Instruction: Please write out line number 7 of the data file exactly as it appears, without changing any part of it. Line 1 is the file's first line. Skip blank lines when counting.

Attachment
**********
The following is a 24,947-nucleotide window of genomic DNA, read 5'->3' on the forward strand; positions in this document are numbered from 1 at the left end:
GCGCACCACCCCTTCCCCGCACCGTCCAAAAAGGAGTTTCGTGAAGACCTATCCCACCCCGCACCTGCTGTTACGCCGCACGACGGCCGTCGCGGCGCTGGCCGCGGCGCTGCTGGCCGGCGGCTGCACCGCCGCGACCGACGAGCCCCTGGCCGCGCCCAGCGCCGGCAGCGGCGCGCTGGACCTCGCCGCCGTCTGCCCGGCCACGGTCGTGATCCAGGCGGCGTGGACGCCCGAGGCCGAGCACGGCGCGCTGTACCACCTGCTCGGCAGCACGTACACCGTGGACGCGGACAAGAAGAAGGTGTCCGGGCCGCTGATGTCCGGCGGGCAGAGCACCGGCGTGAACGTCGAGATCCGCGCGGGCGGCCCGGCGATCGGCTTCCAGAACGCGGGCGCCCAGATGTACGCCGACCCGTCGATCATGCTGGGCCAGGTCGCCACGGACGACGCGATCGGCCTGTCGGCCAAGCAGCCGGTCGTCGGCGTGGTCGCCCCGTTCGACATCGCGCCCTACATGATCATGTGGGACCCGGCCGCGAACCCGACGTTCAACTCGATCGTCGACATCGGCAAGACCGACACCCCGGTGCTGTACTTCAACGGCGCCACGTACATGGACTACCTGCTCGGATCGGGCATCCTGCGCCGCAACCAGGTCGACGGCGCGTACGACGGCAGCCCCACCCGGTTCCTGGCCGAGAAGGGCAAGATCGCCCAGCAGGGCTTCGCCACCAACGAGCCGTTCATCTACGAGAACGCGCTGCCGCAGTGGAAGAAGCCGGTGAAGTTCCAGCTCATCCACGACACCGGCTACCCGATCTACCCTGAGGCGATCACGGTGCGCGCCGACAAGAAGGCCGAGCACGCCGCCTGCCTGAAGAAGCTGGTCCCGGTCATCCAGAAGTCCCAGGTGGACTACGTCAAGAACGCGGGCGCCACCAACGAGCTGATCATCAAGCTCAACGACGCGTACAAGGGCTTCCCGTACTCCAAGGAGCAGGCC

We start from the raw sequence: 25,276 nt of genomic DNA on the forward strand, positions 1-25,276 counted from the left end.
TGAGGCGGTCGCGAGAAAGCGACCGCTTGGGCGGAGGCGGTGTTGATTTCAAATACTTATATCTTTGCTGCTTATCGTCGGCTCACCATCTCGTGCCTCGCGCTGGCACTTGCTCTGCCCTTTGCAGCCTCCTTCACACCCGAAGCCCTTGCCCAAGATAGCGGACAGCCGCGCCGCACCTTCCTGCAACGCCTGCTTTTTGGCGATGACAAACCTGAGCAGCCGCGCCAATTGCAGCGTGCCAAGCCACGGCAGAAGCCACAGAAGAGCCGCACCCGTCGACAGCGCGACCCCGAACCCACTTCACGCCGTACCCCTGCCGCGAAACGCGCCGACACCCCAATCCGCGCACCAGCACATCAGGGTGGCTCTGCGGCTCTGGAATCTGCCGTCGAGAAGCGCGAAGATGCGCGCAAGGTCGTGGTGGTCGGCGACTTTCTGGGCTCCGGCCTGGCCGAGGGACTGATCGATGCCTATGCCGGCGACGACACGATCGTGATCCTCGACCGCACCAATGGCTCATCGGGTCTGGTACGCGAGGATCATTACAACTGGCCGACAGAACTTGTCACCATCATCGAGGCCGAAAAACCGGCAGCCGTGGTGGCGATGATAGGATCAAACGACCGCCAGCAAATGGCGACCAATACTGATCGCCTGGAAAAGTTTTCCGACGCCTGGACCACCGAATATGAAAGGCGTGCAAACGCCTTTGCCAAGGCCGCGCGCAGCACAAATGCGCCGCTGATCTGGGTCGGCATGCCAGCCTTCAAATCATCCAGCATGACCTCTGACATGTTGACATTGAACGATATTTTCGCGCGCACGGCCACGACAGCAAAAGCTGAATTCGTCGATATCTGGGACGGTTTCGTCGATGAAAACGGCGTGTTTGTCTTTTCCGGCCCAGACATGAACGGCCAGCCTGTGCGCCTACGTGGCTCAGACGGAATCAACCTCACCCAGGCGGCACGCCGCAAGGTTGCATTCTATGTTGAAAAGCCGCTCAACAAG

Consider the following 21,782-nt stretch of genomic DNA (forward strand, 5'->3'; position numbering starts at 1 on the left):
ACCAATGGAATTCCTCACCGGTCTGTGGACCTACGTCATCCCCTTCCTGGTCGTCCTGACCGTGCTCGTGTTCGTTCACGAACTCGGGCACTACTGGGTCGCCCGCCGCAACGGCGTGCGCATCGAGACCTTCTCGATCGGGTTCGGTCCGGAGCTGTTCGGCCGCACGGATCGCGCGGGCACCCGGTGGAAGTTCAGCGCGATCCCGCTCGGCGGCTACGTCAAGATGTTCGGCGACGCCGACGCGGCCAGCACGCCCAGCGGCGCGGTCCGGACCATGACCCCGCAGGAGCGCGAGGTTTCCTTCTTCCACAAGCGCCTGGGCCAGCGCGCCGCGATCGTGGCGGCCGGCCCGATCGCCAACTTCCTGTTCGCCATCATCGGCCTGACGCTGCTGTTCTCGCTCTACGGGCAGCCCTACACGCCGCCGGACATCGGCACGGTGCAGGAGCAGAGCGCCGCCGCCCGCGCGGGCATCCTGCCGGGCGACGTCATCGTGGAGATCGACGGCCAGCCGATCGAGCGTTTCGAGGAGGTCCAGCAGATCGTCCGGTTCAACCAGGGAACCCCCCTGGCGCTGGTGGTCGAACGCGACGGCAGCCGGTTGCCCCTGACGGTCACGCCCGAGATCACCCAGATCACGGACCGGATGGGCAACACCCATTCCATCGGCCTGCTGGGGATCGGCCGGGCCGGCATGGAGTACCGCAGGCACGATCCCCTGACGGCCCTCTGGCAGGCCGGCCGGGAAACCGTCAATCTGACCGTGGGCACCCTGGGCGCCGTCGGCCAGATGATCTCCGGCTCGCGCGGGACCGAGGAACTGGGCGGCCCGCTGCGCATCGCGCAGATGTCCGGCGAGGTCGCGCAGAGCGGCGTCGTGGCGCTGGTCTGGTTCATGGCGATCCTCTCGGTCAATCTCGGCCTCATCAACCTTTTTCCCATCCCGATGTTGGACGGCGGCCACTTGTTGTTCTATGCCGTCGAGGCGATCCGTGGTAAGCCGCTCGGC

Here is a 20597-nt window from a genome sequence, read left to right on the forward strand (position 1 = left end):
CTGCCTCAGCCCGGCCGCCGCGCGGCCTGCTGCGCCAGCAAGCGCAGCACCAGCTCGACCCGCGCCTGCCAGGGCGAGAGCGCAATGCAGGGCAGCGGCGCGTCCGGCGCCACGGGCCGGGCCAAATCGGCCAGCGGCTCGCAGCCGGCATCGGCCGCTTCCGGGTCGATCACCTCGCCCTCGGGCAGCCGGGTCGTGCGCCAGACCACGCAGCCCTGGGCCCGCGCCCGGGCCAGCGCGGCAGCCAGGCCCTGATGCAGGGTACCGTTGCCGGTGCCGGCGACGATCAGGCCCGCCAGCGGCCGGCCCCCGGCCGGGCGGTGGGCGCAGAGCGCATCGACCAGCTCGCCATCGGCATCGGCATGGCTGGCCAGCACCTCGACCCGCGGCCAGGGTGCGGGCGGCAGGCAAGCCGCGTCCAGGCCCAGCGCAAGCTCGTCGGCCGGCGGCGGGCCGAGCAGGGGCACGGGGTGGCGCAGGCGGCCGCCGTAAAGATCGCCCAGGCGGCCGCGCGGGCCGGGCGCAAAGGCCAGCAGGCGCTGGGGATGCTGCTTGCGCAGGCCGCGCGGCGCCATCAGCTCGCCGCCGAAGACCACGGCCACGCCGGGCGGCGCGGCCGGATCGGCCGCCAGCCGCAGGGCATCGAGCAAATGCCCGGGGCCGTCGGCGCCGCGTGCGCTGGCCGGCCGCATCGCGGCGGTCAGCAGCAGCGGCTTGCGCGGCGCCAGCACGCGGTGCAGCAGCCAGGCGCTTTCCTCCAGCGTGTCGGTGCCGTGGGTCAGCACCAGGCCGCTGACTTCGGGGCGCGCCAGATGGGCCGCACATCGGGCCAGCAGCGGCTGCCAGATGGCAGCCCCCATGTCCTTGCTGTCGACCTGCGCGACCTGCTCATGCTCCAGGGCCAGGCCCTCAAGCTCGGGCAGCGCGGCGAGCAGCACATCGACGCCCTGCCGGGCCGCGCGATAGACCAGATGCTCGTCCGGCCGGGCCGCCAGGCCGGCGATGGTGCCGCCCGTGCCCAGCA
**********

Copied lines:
Here is a 20597-nt window from a genome sequence, read left to right on the forward strand (position 1 = left end):